And you’re still full of shit. As I predicted in 2010, I-502 was designed to kill medical in Washington and set up a state controlled pot monopoly. I predicted it would fail….and that’s exactly what it’s doing. 80% of the pot they grew this year has gone unsold….45,000 pounds! Numerous 502 businesses have already gone bankrupt and many more are are very close. No one is making any money on recreational…except the state. The 502 businesses are nothing more than unpaid tax collectors.

      The want to force the patients to buy their over-priced schwag and that’s just never going to happen. But now the 502 businesses have even bigger problems. The Indian Tribes in Washington will be growing and selling both recreational and medical cannabis and the state has no control over them whatsoever. The Indians will be selling $5 grams while the 502 stores are selling $25 grams. Who do you think is going to win that war? There’s no cavalry to send in and nothing they can do about that.

      So even if the dispensaries are shut down, the Tribes will still have the products that medical users need….and that recreational users would never buy.

      The 502 recreational industry is not “exploding”….it’s imploding. That’s not my analysis….just talk to 502 business owners. I’d feel sorry for them if the weren’t spending all their money and energy trying to kill medical.

      And jontomas….I’m not in the medical marijuana business. My business is exclusively industrial hemp.

      • jontomas

        >>>”you’re still full of shit.”

        Ah. The reasoned arguments of the greedy growers. So refreshing.

        >>>”I-502 was designed to kill medical”

        The phony “medical” stores NEED to be killed. You don’t build a sound system on lies. At the most, 20 percent of the customers of these stores are legitimate patients buying ONLY for relief of their ailments.

        Sure. 502’s got problems. But they are only too high prices and taxes. That’s an easy fix and they will certainly get to it. As you say, the pressure from the Indian tribes and from Oregon will bring prices down by force.

        But trying to perpetuate this destructive fiction of “medical” stores just gums up the works and puts all of marijuana reform in danger.

        Again, we made a big mistake when we passed medical marijuana. We should have capped the price at $50 an ounce. Then we wouldn’t have these nuvo-millionaires trashing marijuana reform just to keep their blood money rolling in.

        I don’t care what you claim as your “business interest.” When you lobby for the greedy growers, creating a titanic drag on reform, you belong to them.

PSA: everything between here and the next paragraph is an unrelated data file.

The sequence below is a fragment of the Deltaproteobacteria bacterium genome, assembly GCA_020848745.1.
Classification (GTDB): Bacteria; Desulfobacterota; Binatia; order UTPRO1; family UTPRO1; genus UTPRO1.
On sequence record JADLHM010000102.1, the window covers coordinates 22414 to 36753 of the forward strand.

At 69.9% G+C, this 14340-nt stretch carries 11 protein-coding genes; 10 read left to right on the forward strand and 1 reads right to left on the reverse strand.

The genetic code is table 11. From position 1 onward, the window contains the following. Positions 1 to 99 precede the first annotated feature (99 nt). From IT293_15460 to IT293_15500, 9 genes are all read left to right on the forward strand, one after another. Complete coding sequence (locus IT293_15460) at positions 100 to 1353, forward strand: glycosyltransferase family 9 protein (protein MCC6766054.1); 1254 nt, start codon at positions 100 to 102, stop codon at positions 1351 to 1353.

• jontomas

      • mike420

        Hemp is the MAIN reason weed is illegal anyway! …… I like this guy ^

    • adubz86

      Just because you are not in tune with the plant does not mean that people who actually understand the value of the plant should be confined by more restrictive laws.

      “There will certainly be many places people with experience can find to make money in the new, exploding recreational industry.”
      Really? What “facts” led you to this assumption? In Colorado, the first wave of producers came directly from the established medical shops. i502 started a full on war with the medical and “grey” market by intentionally leaving them out of the process. For reference on how effective this has been, Colorado pulled in twice the tax revenue for 2014 and charges 1/3 of the tax that WA does. This shows Colorado’s policy is roughly six times more successful based on “recreational” customer purchases. Sadly i502 will continue to fail and the black market will flourish and we essentially will be back to where we were in 1998: people are still going to grow, sell, and consume this plant no matter what a bunch of fuckhead politicians or weed noobs like you say or do. As a former grower in Florida, it is still any man’s game out here where the police do not even pursue cannabis. I will not spend one cent on i502 weed and continue to grow my own since that is the law of nature.

      • jontomas

        “Weed noobs” Tsk. Is that any way to refer to your precious customers? That shows what you are really in this industry for – $$$$, and the hell with the customers and their freedom. You have forgotten, or just don’t care, what marijuana reform is all about.

        Tunnel-vision greed heads like you deserve to be ‘weeded’ out.

        Consumers everywhere, and ESPECIALLY in the now legal states, need to rise up and toss these traitorous blood-suckers off the bus.